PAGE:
The road to the digital point of sale

About the author: 

Judith Hellhake heads the Centre of Excellence for SME 4.0 at the Institute for Trade Research (IFH) in Cologne. At industry events and trade fairs, she speaks on the topics of digital visibility, social media and the adjustment of business models to an ever changing environment.

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Digitalisation offers a wide range of opportunities, including for brick-and-mortar retail. The most important point of reference for all activities is whether it improves customer experience; it has been a long time since shopping was just about acquiring the things you need. Instead, it is about experiences, moments of surprise and a highly enjoyable visit to the store. If retailers want to continue being the first port of call for customers in the long run, then they need to cater to these demands. There are many approaches to reach this goal, one of which is digital point of sale.

From idea through to evaluation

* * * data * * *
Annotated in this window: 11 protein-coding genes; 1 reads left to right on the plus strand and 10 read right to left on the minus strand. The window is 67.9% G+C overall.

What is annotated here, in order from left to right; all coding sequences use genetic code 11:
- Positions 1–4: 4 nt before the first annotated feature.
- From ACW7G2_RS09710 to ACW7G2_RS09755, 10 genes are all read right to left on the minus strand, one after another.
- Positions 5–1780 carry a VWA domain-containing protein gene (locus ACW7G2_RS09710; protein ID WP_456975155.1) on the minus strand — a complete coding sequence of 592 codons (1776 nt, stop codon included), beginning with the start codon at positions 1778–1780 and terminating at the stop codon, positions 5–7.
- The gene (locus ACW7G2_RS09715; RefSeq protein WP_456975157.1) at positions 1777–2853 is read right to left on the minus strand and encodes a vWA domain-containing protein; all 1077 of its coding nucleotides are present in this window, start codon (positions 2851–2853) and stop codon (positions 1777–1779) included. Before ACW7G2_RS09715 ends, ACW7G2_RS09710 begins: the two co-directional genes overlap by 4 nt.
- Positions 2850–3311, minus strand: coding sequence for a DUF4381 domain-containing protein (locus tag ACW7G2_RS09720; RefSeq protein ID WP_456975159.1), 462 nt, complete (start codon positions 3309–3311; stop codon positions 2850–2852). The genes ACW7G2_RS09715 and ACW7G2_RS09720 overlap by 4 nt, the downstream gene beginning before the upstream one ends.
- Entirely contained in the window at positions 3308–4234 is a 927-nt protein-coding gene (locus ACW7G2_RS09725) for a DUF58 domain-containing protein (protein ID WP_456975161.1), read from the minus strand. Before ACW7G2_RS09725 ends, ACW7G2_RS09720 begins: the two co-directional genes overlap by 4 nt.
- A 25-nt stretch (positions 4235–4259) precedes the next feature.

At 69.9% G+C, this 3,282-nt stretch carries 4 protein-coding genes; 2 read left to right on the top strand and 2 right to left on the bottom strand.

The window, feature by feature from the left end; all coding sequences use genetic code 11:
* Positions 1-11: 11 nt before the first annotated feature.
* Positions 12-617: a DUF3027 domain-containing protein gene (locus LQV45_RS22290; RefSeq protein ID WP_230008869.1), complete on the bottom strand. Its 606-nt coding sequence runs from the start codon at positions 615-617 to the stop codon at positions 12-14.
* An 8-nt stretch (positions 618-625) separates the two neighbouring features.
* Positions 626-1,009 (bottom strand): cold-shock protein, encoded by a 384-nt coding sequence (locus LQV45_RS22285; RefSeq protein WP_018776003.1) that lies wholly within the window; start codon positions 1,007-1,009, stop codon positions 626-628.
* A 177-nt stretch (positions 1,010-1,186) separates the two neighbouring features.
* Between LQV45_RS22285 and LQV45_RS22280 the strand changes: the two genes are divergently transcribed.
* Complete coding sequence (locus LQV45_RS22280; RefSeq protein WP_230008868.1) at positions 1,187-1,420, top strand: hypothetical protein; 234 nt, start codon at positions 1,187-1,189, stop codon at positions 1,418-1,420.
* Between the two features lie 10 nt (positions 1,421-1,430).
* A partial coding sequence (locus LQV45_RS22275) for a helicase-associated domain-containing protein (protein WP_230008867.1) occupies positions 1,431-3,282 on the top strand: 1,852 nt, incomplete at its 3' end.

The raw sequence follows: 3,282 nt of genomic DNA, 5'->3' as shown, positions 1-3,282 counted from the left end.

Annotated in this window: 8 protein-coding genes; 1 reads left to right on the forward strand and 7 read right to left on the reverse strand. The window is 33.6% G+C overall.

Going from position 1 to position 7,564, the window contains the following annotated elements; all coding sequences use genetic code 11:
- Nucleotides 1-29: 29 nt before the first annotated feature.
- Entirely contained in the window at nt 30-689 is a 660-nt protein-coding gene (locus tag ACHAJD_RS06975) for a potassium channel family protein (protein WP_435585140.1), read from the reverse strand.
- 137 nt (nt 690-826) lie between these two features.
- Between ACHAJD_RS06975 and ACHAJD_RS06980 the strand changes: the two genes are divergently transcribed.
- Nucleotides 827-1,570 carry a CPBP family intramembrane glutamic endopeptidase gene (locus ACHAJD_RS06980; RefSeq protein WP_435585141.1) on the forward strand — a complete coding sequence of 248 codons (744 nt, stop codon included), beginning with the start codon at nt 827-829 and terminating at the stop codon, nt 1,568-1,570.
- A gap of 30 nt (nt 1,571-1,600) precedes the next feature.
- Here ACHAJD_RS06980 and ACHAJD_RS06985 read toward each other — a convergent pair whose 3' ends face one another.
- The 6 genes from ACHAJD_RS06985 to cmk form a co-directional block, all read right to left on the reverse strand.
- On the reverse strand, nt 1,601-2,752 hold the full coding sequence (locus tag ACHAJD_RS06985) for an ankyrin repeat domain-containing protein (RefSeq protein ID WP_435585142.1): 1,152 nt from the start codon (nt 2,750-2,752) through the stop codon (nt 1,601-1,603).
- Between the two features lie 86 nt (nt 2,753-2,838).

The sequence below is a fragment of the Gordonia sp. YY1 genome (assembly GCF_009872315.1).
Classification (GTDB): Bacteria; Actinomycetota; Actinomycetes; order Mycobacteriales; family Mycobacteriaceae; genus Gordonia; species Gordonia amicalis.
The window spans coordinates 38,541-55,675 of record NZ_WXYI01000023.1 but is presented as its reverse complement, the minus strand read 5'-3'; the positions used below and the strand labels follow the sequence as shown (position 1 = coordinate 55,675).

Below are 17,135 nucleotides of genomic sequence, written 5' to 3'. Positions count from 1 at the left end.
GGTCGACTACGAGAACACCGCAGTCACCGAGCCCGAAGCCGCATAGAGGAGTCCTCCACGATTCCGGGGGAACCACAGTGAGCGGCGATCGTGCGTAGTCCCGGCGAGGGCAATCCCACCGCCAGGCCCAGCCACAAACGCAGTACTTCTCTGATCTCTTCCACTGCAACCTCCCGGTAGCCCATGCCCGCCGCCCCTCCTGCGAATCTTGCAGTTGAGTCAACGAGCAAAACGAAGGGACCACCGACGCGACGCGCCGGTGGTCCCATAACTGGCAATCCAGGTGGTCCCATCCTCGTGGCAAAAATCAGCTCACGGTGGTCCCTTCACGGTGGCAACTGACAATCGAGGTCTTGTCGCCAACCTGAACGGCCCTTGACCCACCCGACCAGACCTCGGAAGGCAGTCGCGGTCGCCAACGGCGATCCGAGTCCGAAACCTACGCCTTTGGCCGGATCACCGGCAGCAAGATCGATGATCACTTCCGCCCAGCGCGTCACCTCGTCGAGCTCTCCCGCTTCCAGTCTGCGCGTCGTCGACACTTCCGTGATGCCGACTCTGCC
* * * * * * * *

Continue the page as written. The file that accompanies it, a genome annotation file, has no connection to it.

There are many questions that arise along the way to having a digitally configured point of sale. What might a digital retail store look like? What do you need to watch out for when buying technical aids? The basis for being able to create added value for consumers and employees at the end of the day is a clear roadmap. This stretches from defining clear goals, to the planning and implementation phase, right through to the evaluation of the new measures. In order to be able to celebrate long-term success, it is essential to measure changes and channel the results into the next step. The project therefore takes the shape of a circular loop, not a one-way street. 

What does it really come down to?

The pilot phase is particularly important. This is where new approaches are first tried out within the framework of a test environment and, ideally, where they are evaluated by their eventual user group. It allows for not only the optimisation of the solution, but also for the interplay between technical components and employees to be fostered at the same time. Employees, and the accompanying advisory skills they bring, play a particularly important role when introducing new solutions for improved customer contact. After all, it is eventual users who can best challenge and then improve the processes that have been established. If all the different stakeholders are involved in the design, learning and implementation processes, there will be nothing left standing in the way of the successful configuration the point of sale. Sounds exciting? Well, it is!